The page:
BEFORE YOU READ THIS BOOK
I WANT YOU TO KNOW THREE THINGS:
1. The police are looking to charge me with murder.
2. No one knows who I am. Or how I did it.
3. If you think you’ve found me. I’m coming for you next.
After you’ve read this book, you’ll know: the truth is far more twisted…
Title: Twisted | Author: Steve Cavanagh | Publisher: Orion | Pages: 352 | ISBN: 9781409170709 | Publication date: 24th January 2019 | Source: ARC .mobi from NetGalley
Who doesn’t love a great twist? ‘Twisted’ is a book that sells itself on the fact that it has great ones. It’s right there in the title and it’s pretty clear that author Steve Cavanagh has spent a lot of time coming up with devious ways to trick and surprise his readers.
The set up is interesting. JT LeBeau is the world’s bestselling crime writer. His work is beloved by millions of fans but nobody knows his real identity. When a woman and her lover discover papers in her husband’s office that suggest he is LeBeau, a mystery kicks off that is filled with as much betrayal and as many twists as the title suggests,
Being a book about a writer, Cavanagh spends some time reflecting on the craft and on what makes a good twist. Reading the book I found myself thinking of truly great twists in novels and movies. Things like ‘Psycho’, ‘Fight Club’, ‘The Crying Game’, ‘The Usual Suspects’, ‘Behind Her Eyes’. It occurred to me that what the twists in those works have in common is that they change your perception of what has gone before. They make the reader or viewer reflect back on the story and characters and replay it with the new knowledge they have gained. That’s a really powerful thing because it makes you obsessively analyse the story. It’s why all the titles I’ve mentioned above are so memorable.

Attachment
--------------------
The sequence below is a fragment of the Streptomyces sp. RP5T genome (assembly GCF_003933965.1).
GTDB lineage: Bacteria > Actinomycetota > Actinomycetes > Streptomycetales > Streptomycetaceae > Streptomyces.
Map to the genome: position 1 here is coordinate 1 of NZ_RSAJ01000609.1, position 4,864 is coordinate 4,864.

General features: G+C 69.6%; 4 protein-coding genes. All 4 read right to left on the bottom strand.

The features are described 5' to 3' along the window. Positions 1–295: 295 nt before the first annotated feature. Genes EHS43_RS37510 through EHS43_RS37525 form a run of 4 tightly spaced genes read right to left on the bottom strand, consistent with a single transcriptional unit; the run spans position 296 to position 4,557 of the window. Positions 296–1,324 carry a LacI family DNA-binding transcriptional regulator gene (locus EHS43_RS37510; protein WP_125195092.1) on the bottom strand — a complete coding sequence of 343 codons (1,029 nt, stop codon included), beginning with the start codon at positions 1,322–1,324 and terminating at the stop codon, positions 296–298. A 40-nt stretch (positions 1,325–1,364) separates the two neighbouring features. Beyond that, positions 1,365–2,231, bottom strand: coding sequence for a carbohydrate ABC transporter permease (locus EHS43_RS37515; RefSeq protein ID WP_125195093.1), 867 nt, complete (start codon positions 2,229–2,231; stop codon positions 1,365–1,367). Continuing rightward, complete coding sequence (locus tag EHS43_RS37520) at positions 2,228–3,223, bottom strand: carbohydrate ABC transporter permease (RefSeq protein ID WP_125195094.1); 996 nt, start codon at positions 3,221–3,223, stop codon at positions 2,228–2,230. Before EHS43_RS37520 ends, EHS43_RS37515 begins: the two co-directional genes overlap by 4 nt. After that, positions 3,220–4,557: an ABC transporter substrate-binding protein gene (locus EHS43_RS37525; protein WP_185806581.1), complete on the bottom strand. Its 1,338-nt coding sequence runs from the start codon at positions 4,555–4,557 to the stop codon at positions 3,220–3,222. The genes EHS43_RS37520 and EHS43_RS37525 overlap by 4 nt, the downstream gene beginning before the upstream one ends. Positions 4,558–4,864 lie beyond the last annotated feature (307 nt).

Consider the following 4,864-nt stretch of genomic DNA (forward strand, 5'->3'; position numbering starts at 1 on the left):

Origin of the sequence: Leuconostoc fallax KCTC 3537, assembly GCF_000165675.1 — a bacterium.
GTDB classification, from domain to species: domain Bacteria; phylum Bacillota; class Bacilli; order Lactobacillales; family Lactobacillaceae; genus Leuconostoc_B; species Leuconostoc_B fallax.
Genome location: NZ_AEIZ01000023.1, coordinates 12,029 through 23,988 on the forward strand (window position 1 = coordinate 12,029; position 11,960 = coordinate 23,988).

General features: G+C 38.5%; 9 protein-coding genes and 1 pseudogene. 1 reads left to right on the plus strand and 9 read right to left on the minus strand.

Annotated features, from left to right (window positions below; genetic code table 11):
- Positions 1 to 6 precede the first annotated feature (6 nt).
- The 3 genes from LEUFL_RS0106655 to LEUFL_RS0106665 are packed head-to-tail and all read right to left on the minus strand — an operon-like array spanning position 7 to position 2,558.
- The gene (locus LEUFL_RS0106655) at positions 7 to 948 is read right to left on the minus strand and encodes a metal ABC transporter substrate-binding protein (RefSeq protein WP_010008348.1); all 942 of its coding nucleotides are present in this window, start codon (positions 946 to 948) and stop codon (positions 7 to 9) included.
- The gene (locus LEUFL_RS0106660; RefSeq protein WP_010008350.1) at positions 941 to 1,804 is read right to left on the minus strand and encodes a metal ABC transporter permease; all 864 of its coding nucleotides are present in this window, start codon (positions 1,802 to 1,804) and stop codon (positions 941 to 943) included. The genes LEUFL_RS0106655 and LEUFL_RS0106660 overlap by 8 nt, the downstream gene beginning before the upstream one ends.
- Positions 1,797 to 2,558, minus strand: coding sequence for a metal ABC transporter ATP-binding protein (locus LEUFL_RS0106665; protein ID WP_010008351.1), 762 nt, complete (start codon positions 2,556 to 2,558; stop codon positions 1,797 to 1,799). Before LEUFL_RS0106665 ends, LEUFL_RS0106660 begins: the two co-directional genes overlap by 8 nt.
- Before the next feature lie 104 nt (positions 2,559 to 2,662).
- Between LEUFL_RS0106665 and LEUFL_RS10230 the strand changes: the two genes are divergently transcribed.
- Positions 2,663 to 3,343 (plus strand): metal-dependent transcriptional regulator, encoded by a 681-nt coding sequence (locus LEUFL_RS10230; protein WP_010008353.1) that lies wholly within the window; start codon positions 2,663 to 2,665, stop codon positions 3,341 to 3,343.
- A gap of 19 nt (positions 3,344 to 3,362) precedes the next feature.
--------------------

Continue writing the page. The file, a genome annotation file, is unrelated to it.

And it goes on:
None of the twists in ‘Twisted’ did that for me. They change the direction of the plot, but they didn’t have that kind of revelatory impact. To put it simply, I never had a “whoa!” moment.
The other thing great twists have in common is that you don’t see them coming. You’re so wrapped up in the story that they hit you without warning. Because ‘Twisted’ sells itself on its twists I found myself constantly looking for them, so that when they did come, they weren’t that unexpected. Often, I’d spent so much time thinking about them that I’d already figured out what they were going to be.
The biggest problem though, is that ‘Twisted’ really feels built around the turns in its plot. The characters and events are just there to carry you from one twist to another. As a result, I found myself not caring at all about what happened to the people I was reading about. That is the kiss of death for any book, no matter how good the twists are.
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